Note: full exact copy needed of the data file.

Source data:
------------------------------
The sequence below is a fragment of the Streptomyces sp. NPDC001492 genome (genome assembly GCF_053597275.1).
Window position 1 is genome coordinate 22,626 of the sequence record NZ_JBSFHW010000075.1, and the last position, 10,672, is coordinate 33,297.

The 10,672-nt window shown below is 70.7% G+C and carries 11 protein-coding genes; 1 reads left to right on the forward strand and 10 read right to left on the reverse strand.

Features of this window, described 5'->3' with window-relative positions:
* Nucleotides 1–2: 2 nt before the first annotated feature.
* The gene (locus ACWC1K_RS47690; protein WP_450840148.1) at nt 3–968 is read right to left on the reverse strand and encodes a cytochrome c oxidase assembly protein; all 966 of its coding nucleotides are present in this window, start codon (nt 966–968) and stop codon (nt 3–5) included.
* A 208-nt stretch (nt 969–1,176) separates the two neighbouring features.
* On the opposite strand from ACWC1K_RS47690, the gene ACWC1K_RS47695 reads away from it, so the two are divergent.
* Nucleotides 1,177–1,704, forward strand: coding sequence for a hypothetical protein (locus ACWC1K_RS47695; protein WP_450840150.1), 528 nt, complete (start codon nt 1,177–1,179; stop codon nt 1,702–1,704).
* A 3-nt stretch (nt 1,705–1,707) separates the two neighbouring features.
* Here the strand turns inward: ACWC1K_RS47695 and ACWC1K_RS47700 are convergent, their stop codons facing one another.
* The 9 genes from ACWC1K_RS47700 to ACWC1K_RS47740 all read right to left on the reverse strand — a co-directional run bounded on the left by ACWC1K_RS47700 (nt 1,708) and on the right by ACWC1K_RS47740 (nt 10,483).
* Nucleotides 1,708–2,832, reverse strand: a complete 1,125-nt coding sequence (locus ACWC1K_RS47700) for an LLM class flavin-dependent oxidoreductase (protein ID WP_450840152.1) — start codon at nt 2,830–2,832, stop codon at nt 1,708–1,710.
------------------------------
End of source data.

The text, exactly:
The sequence below is a fragment of the Streptomyces sp. NPDC001492 genome (genome assembly GCF_053597275.1).
Window position 1 is genome coordinate 22,626 of the sequence record NZ_JBSFHW010000075.1, and the last position, 10,672, is coordinate 33,297.

The 10,672-nt window shown below is 70.7% G+C and carries 11 protein-coding genes; 1 reads left to right on the forward strand and 10 read right to left on the reverse strand.

Features of this window, described 5'->3' with window-relative positions:
* Nucleotides 1–2: 2 nt before the first annotated feature.
* The gene (locus ACWC1K_RS47690; protein WP_450840148.1) at nt 3–968 is read right to left on the reverse strand and encodes a cytochrome c oxidase assembly protein; all 966 of its coding nucleotides are present in this window, start codon (nt 966–968) and stop codon (nt 3–5) included.
* A 208-nt stretch (nt 969–1,176) separates the two neighbouring features.
* On the opposite strand from ACWC1K_RS47690, the gene ACWC1K_RS47695 reads away from it, so the two are divergent.
* Nucleotides 1,177–1,704, forward strand: coding sequence for a hypothetical protein (locus ACWC1K_RS47695; protein WP_450840150.1), 528 nt, complete (start codon nt 1,177–1,179; stop codon nt 1,702–1,704).
* A 3-nt stretch (nt 1,705–1,707) separates the two neighbouring features.
* Here the strand turns inward: ACWC1K_RS47695 and ACWC1K_RS47700 are convergent, their stop codons facing one another.
* The 9 genes from ACWC1K_RS47700 to ACWC1K_RS47740 all read right to left on the reverse strand — a co-directional run bounded on the left by ACWC1K_RS47700 (nt 1,708) and on the right by ACWC1K_RS47740 (nt 10,483).
* Nucleotides 1,708–2,832, reverse strand: a complete 1,125-nt coding sequence (locus ACWC1K_RS47700) for an LLM class flavin-dependent oxidoreductase (protein ID WP_450840152.1) — start codon at nt 2,830–2,832, stop codon at nt 1,708–1,710.